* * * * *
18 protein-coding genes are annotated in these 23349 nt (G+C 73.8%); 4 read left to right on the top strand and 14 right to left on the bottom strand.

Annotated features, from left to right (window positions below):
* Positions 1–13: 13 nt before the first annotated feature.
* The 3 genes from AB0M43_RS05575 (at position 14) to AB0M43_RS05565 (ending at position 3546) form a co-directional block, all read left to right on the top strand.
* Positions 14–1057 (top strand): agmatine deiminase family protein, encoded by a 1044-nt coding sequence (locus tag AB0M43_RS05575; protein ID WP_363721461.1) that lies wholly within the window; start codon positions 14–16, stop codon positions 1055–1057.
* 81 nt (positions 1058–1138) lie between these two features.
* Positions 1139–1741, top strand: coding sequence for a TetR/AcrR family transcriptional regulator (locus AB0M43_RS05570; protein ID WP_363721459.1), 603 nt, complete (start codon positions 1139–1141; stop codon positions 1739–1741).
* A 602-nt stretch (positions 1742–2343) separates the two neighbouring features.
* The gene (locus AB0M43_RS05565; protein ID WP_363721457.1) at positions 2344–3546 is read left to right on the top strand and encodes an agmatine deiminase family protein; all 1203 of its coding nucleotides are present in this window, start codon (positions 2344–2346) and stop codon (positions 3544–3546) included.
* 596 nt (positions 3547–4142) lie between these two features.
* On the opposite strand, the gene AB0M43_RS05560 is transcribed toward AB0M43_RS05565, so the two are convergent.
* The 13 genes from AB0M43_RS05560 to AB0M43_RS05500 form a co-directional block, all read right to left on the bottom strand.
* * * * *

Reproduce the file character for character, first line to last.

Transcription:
18 protein-coding genes are annotated in these 23349 nt (G+C 73.8%); 4 read left to right on the top strand and 14 right to left on the bottom strand.

Annotated features, from left to right (window positions below):
* Positions 1–13: 13 nt before the first annotated feature.
* The 3 genes from AB0M43_RS05575 (at position 14) to AB0M43_RS05565 (ending at position 3546) form a co-directional block, all read left to right on the top strand.
* Positions 14–1057 (top strand): agmatine deiminase family protein, encoded by a 1044-nt coding sequence (locus tag AB0M43_RS05575; protein ID WP_363721461.1) that lies wholly within the window; start codon positions 14–16, stop codon positions 1055–1057.
* 81 nt (positions 1058–1138) lie between these two features.
* Positions 1139–1741, top strand: coding sequence for a TetR/AcrR family transcriptional regulator (locus AB0M43_RS05570; protein ID WP_363721459.1), 603 nt, complete (start codon positions 1139–1141; stop codon positions 1739–1741).
* A 602-nt stretch (positions 1742–2343) separates the two neighbouring features.
* The gene (locus AB0M43_RS05565; protein ID WP_363721457.1) at positions 2344–3546 is read left to right on the top strand and encodes an agmatine deiminase family protein; all 1203 of its coding nucleotides are present in this window, start codon (positions 2344–2346) and stop codon (positions 3544–3546) included.
* 596 nt (positions 3547–4142) lie between these two features.
* On the opposite strand, the gene AB0M43_RS05560 is transcribed toward AB0M43_RS05565, so the two are convergent.
* The 13 genes from AB0M43_RS05560 to AB0M43_RS05500 form a co-directional block, all read right to left on the bottom strand.